Hydrogen as a solution for renewable energy

Date:30 October 2019 Author: Leila Stein Tags:,

A new research paper outlines how, by using the process of electrolysis powered by an electric current generated with renewable energy, it is possible to produce hydrogen with zero carbon emissions.

Published in the Nature Communications journal researchers from universities in the UK, Portugal, Germany and Hungary describe how they pulsed an electric current through a layered catalyst that allowed them to almost double the amount of hydrogen produced per millivolt of electricity used during the process.

Electrolysis is a process whereby an electric current is used to split the bonds between the hydrogen and oxygen atoms of water, releasing hydrogen and oxygen gas. This gas can then be used as a zero-emission fuel source in some forms of transport such as buses and cars or for heating homes. By using an alternate source for the electricity needed, this entire process does not contribute to climate change at all.

“Currently the UK meets about a third of its energy production needs through renewable sources, and in Scotland that figure is about 80%” said Dr. Alexey Ganin, of the University of Glasgow’s School of Chemistry, who directed the research team, in a statement.

“Experts predict that we’ll soon reach a point where we’ll be producing more renewable electricity than our consumption demands. However, as it currently stands the excess of generated energy must be used as it’s produced or else it goes to waste. It’s vital that we develop a robust suite of methods to store the energy for later use.”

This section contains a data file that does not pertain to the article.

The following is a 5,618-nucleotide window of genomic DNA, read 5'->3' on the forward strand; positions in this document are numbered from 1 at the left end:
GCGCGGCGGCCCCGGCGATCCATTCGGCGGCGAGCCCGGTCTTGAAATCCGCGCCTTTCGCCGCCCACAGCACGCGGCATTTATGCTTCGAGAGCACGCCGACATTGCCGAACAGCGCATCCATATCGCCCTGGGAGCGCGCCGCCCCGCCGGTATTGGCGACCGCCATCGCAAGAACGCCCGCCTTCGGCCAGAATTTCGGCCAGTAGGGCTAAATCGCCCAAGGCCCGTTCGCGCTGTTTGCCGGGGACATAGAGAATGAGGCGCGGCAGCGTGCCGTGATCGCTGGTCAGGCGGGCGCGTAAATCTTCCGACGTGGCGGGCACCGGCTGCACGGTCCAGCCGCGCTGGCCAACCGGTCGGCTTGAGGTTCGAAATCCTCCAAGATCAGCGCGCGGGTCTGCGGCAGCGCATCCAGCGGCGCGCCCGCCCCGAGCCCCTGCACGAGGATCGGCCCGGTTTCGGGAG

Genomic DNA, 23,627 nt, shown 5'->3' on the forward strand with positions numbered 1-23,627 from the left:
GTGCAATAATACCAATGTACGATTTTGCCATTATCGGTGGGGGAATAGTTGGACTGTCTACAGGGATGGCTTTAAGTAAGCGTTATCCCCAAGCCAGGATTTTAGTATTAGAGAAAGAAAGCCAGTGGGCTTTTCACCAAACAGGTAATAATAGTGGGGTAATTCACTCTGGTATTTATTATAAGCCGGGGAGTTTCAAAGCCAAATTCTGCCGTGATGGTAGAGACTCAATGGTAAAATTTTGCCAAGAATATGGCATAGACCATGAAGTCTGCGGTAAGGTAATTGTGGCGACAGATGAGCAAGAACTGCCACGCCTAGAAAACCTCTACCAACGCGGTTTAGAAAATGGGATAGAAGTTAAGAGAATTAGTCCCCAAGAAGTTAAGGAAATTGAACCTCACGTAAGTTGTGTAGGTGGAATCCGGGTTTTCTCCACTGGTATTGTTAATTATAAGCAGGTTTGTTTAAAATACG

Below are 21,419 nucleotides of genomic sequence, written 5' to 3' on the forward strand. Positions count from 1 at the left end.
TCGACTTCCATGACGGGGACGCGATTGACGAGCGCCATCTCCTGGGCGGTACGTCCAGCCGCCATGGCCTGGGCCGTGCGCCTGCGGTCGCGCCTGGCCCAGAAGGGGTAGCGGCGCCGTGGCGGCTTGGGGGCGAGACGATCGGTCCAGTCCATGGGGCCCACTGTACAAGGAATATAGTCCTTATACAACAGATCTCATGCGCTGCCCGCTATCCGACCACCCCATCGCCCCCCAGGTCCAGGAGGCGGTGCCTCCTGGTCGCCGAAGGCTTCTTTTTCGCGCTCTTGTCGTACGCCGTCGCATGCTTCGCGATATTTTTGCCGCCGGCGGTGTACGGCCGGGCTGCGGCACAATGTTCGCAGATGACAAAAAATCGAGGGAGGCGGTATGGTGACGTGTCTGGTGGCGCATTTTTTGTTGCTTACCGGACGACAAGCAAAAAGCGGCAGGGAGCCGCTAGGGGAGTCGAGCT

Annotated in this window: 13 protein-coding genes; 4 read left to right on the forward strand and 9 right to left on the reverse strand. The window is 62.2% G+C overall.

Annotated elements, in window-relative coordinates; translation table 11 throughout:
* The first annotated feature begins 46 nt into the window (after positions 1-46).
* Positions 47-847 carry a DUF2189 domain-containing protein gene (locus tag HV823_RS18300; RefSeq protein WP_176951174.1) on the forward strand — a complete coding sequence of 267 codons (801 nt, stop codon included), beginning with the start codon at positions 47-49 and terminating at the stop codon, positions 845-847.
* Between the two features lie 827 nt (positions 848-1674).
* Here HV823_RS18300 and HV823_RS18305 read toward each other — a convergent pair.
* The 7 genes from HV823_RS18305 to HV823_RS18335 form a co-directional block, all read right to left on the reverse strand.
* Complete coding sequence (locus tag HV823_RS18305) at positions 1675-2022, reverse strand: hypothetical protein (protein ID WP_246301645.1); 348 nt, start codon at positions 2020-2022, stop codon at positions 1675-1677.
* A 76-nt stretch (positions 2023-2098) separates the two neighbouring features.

Hydrogen is a way to do that. The team used electrodes covered with a molybedenum telluride catalyst that showed an increase in the amount of hydrogen gas produced during the electrolysis when a specific pattern of high-current pulses was applied. They found they could reduce the amount of energy needed to make a given amount of hydrogen by nearly 50%.

The team plan to develop an artificial intelligence protocol that will replace the need for humans to be involved in the process and make the entire extraction more streamlined.

Image: @tcemagazine/ Twitter

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